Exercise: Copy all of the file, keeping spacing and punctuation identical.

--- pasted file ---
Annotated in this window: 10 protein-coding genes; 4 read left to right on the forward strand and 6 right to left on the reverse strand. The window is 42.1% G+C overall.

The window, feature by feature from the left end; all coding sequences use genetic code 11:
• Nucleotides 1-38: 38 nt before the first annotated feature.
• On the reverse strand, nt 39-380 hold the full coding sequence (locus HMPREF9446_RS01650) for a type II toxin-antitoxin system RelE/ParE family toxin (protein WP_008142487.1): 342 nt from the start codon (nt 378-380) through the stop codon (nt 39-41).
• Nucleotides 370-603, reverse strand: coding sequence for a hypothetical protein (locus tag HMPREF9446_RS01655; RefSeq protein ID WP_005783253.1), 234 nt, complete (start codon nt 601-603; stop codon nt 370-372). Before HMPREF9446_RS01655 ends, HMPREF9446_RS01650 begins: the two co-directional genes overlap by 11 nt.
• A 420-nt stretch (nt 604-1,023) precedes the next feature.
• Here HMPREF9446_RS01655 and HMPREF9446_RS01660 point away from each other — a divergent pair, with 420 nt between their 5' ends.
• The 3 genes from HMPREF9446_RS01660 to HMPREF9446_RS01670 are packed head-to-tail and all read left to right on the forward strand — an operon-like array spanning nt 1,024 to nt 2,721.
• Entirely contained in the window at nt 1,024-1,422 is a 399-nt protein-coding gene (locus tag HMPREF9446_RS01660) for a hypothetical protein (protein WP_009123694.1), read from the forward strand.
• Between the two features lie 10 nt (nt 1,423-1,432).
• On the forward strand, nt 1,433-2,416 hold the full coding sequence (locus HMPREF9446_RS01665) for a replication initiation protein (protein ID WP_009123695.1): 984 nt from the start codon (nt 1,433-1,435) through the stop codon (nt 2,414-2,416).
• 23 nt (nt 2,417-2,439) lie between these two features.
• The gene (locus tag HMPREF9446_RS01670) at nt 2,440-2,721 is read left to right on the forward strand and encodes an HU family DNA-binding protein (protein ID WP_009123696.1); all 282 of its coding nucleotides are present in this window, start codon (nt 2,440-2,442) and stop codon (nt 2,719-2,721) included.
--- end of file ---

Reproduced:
Annotated in this window: 10 protein-coding genes; 4 read left to right on the forward strand and 6 right to left on the reverse strand. The window is 42.1% G+C overall.

The window, feature by feature from the left end; all coding sequences use genetic code 11:
• Nucleotides 1-38: 38 nt before the first annotated feature.
• On the reverse strand, nt 39-380 hold the full coding sequence (locus HMPREF9446_RS01650) for a type II toxin-antitoxin system RelE/ParE family toxin (protein WP_008142487.1): 342 nt from the start codon (nt 378-380) through the stop codon (nt 39-41).
• Nucleotides 370-603, reverse strand: coding sequence for a hypothetical protein (locus tag HMPREF9446_RS01655; RefSeq protein ID WP_005783253.1), 234 nt, complete (start codon nt 601-603; stop codon nt 370-372). Before HMPREF9446_RS01655 ends, HMPREF9446_RS01650 begins: the two co-directional genes overlap by 11 nt.
• A 420-nt stretch (nt 604-1,023) precedes the next feature.
• Here HMPREF9446_RS01655 and HMPREF9446_RS01660 point away from each other — a divergent pair, with 420 nt between their 5' ends.
• The 3 genes from HMPREF9446_RS01660 to HMPREF9446_RS01670 are packed head-to-tail and all read left to right on the forward strand — an operon-like array spanning nt 1,024 to nt 2,721.
• Entirely contained in the window at nt 1,024-1,422 is a 399-nt protein-coding gene (locus tag HMPREF9446_RS01660) for a hypothetical protein (protein WP_009123694.1), read from the forward strand.
• Between the two features lie 10 nt (nt 1,423-1,432).
• On the forward strand, nt 1,433-2,416 hold the full coding sequence (locus HMPREF9446_RS01665) for a replication initiation protein (protein ID WP_009123695.1): 984 nt from the start codon (nt 1,433-1,435) through the stop codon (nt 2,414-2,416).
• 23 nt (nt 2,417-2,439) lie between these two features.
• The gene (locus tag HMPREF9446_RS01670) at nt 2,440-2,721 is read left to right on the forward strand and encodes an HU family DNA-binding protein (protein ID WP_009123696.1); all 282 of its coding nucleotides are present in this window, start codon (nt 2,440-2,442) and stop codon (nt 2,719-2,721) included.